Hylke Salverda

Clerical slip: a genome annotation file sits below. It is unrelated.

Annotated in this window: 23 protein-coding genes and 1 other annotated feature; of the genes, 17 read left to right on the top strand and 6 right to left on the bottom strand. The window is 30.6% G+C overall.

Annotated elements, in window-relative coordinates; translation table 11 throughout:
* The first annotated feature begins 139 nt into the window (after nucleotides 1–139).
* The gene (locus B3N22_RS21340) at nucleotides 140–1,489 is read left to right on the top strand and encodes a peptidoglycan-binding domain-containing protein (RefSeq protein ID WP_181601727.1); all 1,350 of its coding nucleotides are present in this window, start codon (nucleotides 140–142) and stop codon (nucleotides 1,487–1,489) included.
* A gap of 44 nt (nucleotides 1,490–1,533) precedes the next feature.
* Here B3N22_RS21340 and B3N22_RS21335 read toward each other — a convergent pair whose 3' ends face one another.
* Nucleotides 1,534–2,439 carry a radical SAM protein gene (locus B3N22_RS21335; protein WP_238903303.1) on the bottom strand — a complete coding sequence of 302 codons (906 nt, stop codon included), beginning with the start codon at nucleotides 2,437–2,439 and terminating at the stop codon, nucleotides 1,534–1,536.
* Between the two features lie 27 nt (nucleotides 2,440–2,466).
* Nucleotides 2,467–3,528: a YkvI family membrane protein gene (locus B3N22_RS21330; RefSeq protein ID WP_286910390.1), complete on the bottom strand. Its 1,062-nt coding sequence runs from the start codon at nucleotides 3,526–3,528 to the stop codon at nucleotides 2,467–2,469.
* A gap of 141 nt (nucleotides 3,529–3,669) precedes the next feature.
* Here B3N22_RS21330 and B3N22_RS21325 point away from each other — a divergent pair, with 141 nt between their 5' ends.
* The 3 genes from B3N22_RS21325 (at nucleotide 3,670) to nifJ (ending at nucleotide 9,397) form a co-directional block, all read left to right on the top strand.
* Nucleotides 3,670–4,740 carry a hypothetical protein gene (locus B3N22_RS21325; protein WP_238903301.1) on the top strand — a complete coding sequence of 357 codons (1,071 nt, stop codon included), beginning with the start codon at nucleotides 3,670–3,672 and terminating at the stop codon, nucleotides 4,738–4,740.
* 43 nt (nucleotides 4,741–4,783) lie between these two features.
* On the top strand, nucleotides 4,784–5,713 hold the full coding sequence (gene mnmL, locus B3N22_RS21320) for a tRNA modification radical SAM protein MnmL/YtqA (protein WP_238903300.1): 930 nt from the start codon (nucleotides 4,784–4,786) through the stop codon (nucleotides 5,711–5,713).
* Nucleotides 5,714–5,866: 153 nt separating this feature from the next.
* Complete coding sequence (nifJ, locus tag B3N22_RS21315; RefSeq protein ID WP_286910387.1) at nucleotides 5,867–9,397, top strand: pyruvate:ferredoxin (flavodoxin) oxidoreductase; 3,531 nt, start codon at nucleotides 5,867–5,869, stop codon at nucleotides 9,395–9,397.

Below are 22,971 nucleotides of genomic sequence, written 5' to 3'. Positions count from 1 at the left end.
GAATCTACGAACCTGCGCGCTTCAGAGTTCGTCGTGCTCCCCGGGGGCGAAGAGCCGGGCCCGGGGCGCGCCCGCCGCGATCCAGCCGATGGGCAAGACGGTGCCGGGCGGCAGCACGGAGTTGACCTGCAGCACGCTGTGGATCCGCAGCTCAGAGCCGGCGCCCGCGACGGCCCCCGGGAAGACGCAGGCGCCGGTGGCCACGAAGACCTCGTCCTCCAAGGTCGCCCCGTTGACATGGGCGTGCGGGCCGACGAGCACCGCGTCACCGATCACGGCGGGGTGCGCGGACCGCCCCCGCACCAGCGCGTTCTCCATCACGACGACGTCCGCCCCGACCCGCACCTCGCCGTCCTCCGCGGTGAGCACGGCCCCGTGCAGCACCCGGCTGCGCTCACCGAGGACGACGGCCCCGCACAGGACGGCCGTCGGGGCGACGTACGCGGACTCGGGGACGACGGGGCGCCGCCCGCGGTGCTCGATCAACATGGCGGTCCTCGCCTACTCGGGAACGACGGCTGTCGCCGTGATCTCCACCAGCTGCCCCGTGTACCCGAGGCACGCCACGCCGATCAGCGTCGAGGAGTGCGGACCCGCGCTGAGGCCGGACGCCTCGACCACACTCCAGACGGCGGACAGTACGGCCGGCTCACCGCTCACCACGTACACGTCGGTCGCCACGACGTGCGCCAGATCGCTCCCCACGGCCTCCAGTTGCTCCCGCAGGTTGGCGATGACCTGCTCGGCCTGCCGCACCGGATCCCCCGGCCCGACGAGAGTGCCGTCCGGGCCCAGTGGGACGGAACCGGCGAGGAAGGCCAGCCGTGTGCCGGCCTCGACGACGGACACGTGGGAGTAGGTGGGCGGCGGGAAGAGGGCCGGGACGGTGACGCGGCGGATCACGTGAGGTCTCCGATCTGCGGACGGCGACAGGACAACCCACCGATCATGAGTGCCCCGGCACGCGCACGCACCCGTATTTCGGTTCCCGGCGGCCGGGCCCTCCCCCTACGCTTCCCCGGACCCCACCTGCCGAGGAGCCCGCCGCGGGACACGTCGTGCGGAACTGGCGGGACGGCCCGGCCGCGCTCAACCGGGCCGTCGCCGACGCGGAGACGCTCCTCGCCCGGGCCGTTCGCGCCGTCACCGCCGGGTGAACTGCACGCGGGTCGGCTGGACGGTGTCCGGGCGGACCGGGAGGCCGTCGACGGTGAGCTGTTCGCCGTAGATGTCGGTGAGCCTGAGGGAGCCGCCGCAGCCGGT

38 Chapter 2 Clinical effect Reynolds et al. reported an increase of 31% more time within TR (80% during automated, 49% during manual; P < 0.0001) in 30 preterm infants (Table 1). This was accompanied by less time in hypoxia and hyperoxia, albeit with more hyperoxic episodes in the automated arm. These so-called overshoot episodes are common39, and perhaps impossible to prevent. Predictive Intelligent Control of Oxygenation19 How it works PRICO (Predictive Intelligent Control of Oxygenation) is a rule-based algorithm originally designed for the delivery room. It is now available for NICU use in the Fabian ventilator (Acutronic, Hirzel, Switzerland). The algorithm uses the current SpO2, its trend, and a prediction of what SpO2 will become to make step-wise adjustments. Comparable to CLAC, each adjustment is followed by a pause of at least 30 seconds. The set FiO2 is limited to an adjustment range which is specified by the caregiver. If the limits of this range are met, PRICO will alarm and pause until the issue is resolved. Information on how exactly the algorithm operates is limited. Whilst in TR stepwise adjustments are limited to ±1%, whereas outside the TR adjustments vary from ±1-10%. Large, swift changes are recognised using the SpO2 trend and are used to fine tune the magnitude of the FiO2 adjustments. A prediction based on this trend is used to limit possible under/overshoots. Before an adjustment safety checks are performed (reliability of the connection, assessment of the correctness of parameters).19, 40 There is currently not enough data available to give a complete appraisal of this algorithm. Clinical effect So far, for PRICO there is no clinical data available to date, feasibility has only been tested on preterm lambs while using volume guarantee ventilation.19 The time spent within target range was significantly higher with AOC (93.2% vs 84.0%, P < 0.05). A 30 second lockout could potentially delay appropriate intervention against hypoxia and hyperoxia. SPO2C34 How it works The SPO2C algorithmwas developed in Ulm, Germany and is commercially available